The value of Australian home loan lending jumped to the highest level on record in August, driven by a spike in loans to investors.
According to the Australian Bureau of Statistics (ABS), housing finance jumped by 2.1% to $33.9 billion in seasonally adjusted terms, surpassing the previous record peak of $33.75 billion set in January this year.
From a year earlier, the value of total housing finance rose by 8%, up from 3.8% in July.
In what will no doubt raise eyebrows at the Reserve Bank of Australia (RBA) and Australian’s banking regulator, APRA, the value of investor housing finance surged by 4.3% to $12.633 billion over the month.
That was the largest monthly total since March this year, and the greatest in percentage terms since November 2016.
It also left lending to investors up 6.5% from a year earlier, a sharp rebound following flat growth in the 12 months to June.
While only one month’s figures, the rebound casts doubt as to whether attempts to slow down investor activity through tighter macroprudential measures are working.
“APRA data for 2Q showed banks making progress in reducing interest-only loans, though measures to date do not appear sufficient to slow credit growth in line with income growth, per the regulators’ desire,” said Henry St John, economist at JP Morgan.
“The RBA may have more to say about this in tomorrow’s Financial Stability Review,” he says, adding that “the trend in investor lending growth will be closely monitored by the regulators”.
In it’s October monetary policy statement, the RBA noted that “growth in housing debt has been outpacing the slow growth in household incomes for some time”.
In comparison to the surge in investor finance, lending to owner-occupiers rose by a smaller 0.9% to $21.265 billion over the same period.
Within that figure, lending excluding refinancing stood at $15.225 billion, up fractionally on the level reported in July. In dollar terms that was a record high, and up a massive 17.6% on 12 months earlier
Explaining the increase in lending to this category during August, refinancing of owner-occupier facilities rose by 3.3% to $6.04 billion. Despite that increase, the value of refinancing still fell 8.1% from a year earlier.
With the strong increase reported in August, it left the total outstanding balance of loans issued by Australian authorised deposit taking institutions (ADIs) at $1.611 trillion in unadjusted terms, the highest level on record.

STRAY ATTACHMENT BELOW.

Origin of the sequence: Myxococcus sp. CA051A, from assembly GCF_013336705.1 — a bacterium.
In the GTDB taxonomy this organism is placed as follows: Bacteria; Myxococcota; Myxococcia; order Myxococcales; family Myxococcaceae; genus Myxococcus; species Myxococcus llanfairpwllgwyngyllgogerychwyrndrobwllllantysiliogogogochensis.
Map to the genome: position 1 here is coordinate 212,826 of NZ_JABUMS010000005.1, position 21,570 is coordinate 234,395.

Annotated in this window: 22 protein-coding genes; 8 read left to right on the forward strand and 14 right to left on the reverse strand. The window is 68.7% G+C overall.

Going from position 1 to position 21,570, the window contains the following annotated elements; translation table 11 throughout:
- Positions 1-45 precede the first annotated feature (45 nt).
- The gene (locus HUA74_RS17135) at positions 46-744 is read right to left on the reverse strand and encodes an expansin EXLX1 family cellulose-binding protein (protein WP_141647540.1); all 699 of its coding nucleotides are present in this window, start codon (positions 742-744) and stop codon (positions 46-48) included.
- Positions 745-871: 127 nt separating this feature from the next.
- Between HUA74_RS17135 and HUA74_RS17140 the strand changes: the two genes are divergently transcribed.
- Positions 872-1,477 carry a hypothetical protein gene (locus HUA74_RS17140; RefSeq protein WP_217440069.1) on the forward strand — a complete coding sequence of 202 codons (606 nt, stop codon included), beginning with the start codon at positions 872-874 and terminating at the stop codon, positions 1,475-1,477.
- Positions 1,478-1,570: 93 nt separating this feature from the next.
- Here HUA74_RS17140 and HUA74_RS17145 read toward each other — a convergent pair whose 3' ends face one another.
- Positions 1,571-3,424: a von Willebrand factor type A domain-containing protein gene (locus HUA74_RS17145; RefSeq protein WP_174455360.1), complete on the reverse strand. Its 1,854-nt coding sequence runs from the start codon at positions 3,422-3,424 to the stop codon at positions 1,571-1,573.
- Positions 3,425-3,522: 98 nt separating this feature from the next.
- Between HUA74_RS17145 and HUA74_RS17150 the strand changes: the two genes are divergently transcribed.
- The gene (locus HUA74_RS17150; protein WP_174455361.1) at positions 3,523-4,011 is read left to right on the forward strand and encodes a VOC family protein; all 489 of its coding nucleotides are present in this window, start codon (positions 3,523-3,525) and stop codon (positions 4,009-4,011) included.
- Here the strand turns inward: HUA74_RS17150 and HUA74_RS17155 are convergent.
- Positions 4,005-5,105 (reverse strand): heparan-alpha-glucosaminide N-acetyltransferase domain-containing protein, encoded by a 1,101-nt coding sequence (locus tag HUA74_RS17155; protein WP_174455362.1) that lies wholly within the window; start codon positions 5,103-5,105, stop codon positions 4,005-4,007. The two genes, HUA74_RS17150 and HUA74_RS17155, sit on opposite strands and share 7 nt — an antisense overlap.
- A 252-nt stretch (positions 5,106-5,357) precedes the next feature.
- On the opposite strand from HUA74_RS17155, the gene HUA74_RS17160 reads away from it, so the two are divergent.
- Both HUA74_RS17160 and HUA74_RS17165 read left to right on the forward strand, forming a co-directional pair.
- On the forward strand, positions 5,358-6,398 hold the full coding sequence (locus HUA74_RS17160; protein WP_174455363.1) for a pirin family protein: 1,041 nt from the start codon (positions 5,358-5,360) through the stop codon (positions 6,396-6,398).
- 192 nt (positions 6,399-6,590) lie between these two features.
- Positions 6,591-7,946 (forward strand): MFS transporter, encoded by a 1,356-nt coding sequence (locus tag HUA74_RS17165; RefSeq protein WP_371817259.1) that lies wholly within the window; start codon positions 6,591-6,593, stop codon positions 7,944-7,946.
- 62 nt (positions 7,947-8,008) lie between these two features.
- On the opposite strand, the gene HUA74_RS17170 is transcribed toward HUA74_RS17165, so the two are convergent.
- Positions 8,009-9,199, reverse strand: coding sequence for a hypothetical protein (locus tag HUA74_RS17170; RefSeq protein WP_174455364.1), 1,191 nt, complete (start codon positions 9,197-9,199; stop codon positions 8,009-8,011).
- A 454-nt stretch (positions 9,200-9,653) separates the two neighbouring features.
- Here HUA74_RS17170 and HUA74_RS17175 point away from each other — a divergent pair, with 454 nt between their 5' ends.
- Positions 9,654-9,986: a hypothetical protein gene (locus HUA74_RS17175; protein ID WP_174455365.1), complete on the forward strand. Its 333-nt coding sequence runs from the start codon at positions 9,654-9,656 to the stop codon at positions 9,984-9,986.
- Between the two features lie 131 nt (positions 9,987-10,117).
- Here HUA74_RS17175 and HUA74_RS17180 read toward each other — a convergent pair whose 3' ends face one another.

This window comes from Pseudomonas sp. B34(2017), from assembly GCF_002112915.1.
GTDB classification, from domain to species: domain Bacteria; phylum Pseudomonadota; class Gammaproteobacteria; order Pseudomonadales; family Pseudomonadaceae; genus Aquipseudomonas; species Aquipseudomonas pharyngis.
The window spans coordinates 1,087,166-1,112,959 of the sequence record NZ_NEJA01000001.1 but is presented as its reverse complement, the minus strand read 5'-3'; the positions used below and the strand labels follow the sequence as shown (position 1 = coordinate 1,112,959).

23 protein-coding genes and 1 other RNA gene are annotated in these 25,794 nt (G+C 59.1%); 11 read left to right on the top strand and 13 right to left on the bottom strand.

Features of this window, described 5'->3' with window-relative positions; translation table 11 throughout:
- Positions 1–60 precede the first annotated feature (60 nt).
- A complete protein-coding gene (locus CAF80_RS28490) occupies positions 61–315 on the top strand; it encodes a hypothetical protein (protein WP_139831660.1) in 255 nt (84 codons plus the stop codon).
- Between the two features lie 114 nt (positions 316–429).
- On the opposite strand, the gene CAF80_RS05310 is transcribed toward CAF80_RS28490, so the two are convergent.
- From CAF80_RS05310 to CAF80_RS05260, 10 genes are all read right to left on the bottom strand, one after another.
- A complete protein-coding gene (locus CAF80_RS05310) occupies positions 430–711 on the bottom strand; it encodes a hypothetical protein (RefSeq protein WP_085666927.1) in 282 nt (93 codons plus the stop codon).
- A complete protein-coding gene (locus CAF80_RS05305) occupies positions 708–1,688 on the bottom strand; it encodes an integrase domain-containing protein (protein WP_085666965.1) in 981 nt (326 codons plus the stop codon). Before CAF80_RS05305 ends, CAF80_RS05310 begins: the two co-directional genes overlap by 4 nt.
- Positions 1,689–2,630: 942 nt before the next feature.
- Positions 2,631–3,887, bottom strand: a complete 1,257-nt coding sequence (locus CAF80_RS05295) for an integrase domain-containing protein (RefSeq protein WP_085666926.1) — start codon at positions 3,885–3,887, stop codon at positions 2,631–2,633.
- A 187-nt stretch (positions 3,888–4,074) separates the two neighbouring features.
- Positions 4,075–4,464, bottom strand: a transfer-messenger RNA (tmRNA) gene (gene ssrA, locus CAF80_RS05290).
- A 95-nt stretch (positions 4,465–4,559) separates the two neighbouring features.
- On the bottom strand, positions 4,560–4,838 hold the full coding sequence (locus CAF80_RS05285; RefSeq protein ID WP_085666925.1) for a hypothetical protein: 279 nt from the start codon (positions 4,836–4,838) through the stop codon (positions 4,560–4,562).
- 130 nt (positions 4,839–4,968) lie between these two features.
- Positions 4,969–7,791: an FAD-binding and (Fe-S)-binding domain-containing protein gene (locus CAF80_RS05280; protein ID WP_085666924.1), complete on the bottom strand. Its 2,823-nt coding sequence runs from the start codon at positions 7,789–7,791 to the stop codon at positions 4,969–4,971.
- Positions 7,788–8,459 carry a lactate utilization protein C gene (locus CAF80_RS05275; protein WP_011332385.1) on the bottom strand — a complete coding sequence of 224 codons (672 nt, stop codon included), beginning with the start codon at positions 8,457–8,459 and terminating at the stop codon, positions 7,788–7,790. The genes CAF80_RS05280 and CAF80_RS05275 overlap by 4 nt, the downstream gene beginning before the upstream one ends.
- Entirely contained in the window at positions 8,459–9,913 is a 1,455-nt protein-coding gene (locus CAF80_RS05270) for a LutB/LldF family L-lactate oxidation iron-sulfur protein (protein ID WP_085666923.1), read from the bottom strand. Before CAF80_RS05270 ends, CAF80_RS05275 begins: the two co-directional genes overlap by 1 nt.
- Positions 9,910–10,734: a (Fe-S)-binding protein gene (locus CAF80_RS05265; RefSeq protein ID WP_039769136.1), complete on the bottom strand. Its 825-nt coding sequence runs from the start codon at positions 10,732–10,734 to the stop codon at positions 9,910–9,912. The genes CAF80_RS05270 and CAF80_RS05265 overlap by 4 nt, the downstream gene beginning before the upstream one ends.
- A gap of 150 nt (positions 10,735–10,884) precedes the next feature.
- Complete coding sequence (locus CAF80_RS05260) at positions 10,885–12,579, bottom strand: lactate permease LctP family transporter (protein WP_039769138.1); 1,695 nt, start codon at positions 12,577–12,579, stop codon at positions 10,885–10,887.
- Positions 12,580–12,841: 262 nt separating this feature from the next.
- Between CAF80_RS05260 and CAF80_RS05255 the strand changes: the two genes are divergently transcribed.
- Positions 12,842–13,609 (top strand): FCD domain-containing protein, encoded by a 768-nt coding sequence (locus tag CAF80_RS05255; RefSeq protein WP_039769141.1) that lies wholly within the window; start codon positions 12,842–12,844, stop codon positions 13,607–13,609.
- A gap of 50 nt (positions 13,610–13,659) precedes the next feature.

Outstanding owner-occupier loans currently stand at $1.053 trillion while those to investors sit at $557.8 billion. Both are record highs.
Mirroring the lift in the value of housing finance, the number of loans issues to owner-occupiers also increased, rising 1% to 57,161 over the month.
The ABS said that loans to purchase existing dwellings increased 1.5% to 47,680 in seasonally adjusted terms, while those to purchase new dwellings also rose by 1.5% to 3,135.
After a solid run in recent months, loans to build new dwellings went backwards, sliding 2.4% to 6,346.
Hinting that attempts to improve affordability for first-time buyers in New South Wales and Victoria are working, the ABS said that loans to this cohort as a proportion of total owner-occupier loans rose to 17.2%, the highest level since July 2013.
“The increase has been driven mainly by changes to first home buyer incentives made in July by the New South Wales and Victorian governments,” said the ABS, adding that it is “working with financial institutions to establish the size of the increase in first home buyer lending in recent months”.
“These numbers may be revised and users should take care when interpreting recent ABS first home buyer statistic,” it says.
The ABS does not release information on the number of loans issued to investors as part of the housing finance report.
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